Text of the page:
Friday, August 10, 2012

Landlord Responsible for Third Party Injury?

Rosenberry v. Evans, 2012 PA Super 91, 2012 Pa. Super. LEXIS 175 (2012)

Frank Kosir, Jr., Esquire

This matter addressed the issue of whether a landlord was liable for personal injuries suffered by a third party at the hands of a dog residing at property leased to a tenant.  Robert Miller (“Miller”) leased certain real property (“Property”) situated in Fayette County, Pennsylvania to Mitchell King (“King.”) On June 15, 2008, ten-year-old Alexander Prince (“Alexander”) and his grandparents Dale and Linda Cannon visited the Property to choose a puppy from a litter born to a pit bull owned by King’s girlfriend, Tanya Evans (“Evans”).  During the visit, Alexander was bitten by the mother pit bull and suffered serious facial injuries.  Thereafter, Rhonda Rosenberry (Alexander’s mother) commenced an action in the Fayette County Court of Common Pleas against Miller, King and Evans alleging, inter alia, that Miller was in control of the Property at the time of the injury, was aware or should have been aware of the mother pit bull’s dangerous propensities, and was negligent for permitting the dog to remain on the Property and failing to advise others of its temperament.  Miller denied the allegations and, upon the completion of discovery, moved for summary judgment. The trial court, concluding that there was no evidence that Miller had been aware of the mother pit bulls’ dangerous propensities, granted Miller’s Motion, and dismissed the claims against him with prejudice.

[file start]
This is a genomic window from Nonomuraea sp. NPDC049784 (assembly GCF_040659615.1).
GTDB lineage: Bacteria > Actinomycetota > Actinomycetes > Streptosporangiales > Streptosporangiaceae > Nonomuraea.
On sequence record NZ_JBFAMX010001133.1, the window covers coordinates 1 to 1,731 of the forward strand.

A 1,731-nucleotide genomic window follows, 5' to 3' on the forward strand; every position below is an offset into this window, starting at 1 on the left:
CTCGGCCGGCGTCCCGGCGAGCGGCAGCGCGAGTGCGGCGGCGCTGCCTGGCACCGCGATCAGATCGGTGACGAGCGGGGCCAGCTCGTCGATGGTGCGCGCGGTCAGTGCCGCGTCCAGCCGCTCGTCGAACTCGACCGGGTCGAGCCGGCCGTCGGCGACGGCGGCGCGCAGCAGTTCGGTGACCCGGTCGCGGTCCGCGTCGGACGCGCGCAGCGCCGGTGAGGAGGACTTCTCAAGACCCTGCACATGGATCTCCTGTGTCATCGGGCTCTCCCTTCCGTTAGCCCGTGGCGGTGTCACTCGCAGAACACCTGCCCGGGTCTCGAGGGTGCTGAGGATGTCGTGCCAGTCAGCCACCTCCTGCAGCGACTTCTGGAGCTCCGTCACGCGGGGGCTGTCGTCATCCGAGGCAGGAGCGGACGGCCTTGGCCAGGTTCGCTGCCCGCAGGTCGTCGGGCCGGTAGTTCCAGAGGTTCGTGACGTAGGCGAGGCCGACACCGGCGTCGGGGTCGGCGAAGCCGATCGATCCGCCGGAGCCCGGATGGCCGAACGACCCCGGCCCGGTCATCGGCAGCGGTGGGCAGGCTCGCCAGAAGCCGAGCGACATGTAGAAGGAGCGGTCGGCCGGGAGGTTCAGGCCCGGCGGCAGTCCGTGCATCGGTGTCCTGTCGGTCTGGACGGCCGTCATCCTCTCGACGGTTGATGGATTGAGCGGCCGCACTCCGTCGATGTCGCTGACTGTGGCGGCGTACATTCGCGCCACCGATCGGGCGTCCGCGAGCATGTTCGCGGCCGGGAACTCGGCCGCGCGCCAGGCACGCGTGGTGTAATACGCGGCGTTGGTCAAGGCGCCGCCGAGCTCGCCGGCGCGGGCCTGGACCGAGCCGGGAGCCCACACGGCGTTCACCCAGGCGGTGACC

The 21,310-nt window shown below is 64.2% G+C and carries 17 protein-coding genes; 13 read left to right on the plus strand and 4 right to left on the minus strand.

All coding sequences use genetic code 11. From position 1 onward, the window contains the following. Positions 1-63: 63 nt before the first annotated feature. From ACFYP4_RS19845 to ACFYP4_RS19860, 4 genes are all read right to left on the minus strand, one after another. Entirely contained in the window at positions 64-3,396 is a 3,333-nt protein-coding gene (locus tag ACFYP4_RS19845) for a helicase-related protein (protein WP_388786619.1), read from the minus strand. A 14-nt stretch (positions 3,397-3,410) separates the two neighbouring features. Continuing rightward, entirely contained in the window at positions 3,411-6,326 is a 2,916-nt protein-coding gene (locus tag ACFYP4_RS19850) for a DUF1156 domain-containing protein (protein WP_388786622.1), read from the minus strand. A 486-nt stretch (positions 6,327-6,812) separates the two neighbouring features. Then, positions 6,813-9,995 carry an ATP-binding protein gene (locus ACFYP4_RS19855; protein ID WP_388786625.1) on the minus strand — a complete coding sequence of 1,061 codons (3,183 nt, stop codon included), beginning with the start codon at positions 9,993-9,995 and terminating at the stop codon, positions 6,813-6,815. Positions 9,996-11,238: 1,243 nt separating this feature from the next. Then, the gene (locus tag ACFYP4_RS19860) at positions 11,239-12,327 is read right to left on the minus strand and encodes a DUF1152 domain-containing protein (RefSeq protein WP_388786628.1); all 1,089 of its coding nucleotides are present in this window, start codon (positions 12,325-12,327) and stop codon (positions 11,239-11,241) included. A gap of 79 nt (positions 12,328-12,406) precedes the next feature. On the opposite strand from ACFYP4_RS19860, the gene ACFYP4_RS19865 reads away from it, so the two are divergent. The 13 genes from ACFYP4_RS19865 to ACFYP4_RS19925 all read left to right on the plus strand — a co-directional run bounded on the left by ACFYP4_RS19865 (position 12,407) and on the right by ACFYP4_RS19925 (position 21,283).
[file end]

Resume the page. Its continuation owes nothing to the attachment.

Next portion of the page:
On appeal, our Superior Court affirmed.  In issuing its ruling, the court noted that a landlord cannot be held liable for injuries caused by a tenant’s animal unless that landlord owes a duty of care, breaches that duty, and the injuries sustained are the proximate result of that breach of duty.  In this instance, there was no evidence that Miller had any knowledge whatsoever regarding the mother pit bull’s dangerous propensities, or that Miller had any reason to believe that the dog posed any danger to guests or invitees.  Rather, the record established that, prior to its biting Alexander, the mother pit bull had routinely played with different individuals without incident, and had never acted in a threatening manner.  Therefore, there was no reason for Miller to believe that the dog was dangerous and, hence, no duty on his part to warn third parties of any potential danger.

For additional information please contact Frank Kosir at

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